After seeing a lot of positive reviews on Facebook of the SiliconDust HDHomeRun tuners being used as DVRs, I had to get my hands on one to check it out for myself (and review for y’all).
To be clear, these devices will record broadcast TV shows, not cable TV or streaming TV. You need to attach your own TV antenna. Some models require external USB storage while others have internal storage. You can watch and record shows using their app, which is available for Mac, PC, and the most popular streaming boxes and mobile devices. But the apps won’t work outside of your home network. These devices do not have HDMI output; you do not connect them directly to your TV.
The DVR functionality requires a $35/year fee, however, you can use third-party recording software like PLEX and NextPVR some of which are free or have lifetime deals. However, you won’t get any help setting these up from SiliconDust.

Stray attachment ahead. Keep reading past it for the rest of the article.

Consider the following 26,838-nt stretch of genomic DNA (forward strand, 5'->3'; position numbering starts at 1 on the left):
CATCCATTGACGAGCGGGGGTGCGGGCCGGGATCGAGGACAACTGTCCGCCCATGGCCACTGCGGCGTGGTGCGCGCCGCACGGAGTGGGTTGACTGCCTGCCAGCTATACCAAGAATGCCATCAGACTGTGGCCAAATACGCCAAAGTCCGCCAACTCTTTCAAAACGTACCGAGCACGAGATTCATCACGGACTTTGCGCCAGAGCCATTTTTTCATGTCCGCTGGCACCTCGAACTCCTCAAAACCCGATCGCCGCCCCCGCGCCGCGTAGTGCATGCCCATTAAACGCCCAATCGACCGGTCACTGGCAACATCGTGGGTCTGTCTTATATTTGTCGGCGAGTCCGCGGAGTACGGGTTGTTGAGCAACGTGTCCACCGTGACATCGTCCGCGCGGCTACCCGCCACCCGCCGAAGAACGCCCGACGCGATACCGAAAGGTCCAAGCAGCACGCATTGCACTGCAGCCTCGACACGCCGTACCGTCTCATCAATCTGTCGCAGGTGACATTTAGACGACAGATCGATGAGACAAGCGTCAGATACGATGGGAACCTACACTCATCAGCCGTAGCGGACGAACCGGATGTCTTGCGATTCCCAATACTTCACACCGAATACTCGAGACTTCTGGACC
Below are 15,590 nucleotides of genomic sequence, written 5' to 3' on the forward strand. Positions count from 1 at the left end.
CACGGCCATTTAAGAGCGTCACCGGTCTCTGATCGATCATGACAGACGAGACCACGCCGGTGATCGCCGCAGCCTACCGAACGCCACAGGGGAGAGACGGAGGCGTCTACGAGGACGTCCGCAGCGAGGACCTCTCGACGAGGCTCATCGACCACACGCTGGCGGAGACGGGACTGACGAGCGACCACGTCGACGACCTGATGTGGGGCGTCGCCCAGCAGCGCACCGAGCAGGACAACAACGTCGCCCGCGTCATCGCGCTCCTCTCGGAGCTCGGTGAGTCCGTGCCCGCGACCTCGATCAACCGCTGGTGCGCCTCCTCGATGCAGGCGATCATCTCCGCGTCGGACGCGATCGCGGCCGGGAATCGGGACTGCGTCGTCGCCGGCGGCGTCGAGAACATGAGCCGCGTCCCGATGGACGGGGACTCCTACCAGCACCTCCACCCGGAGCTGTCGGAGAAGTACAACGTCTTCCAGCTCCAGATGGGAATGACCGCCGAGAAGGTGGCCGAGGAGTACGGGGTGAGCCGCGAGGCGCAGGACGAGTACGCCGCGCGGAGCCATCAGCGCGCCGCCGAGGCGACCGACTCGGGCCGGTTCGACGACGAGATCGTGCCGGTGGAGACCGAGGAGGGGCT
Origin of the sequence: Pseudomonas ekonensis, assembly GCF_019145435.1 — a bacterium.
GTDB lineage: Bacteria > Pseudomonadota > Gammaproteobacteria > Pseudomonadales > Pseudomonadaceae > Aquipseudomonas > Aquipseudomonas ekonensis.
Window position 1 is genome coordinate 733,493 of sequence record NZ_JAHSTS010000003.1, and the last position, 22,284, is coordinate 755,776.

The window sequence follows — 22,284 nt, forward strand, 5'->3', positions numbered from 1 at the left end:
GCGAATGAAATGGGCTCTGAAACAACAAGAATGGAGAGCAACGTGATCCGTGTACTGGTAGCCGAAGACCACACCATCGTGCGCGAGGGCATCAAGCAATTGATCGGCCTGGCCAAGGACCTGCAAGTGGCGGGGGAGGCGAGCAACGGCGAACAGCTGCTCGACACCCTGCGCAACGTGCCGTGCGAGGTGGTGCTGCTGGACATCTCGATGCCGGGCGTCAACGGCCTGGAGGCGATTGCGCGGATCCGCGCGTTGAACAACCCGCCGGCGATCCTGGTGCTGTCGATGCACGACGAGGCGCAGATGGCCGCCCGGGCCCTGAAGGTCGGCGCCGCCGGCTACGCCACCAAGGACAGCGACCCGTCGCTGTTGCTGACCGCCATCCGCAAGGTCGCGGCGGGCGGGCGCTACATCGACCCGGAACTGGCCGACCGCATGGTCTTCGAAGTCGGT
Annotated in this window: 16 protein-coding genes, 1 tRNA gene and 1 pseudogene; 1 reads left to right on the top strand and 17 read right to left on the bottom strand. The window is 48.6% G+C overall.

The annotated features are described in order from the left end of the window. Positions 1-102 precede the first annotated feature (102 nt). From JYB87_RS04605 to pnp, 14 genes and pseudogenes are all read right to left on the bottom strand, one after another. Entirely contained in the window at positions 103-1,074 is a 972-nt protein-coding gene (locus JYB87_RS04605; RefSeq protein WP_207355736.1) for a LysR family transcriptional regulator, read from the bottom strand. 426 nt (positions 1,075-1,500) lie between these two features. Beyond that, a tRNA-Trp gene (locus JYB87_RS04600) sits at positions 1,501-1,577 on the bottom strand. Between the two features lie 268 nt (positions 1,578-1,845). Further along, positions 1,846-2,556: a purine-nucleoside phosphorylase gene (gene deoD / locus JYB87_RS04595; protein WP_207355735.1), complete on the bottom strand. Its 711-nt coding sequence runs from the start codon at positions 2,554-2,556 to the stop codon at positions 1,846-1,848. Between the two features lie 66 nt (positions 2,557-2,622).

The Product Line – Confusing
SiliconDust historically has had a large and somewhat confusing line of tuner products, some of which required network-attached storage, or a running PC, to make recordings. Thankfully, these devices don’t.
Stated very simply, the FLEX DUO and 4K have two and four tuners respectively, and a USB port to connect your own DVR storage. The SCRIBE 4K has four tuners and includes 1TB (“150 Hours”) of internal storage and one year of DVR service included (a $35 value).
I chose the cheapest model, the FLEX DUO because I have lots of USB hard drives lying around, so why pay for internal storage? The downside of this model is that it does not come with the first year of DVR service free, a $35 value. Kind of a bummer, but there it is.
None of these HDHomeRun models have Wi-Fi. They require connection using an Ethernet cable. Some folks actually prefer the higher bandwidth and reliability that a direct connection offers.
If you want a wireless connection, you could purchase a wirelss-to-wired Wi-Fi extender with Ethernet.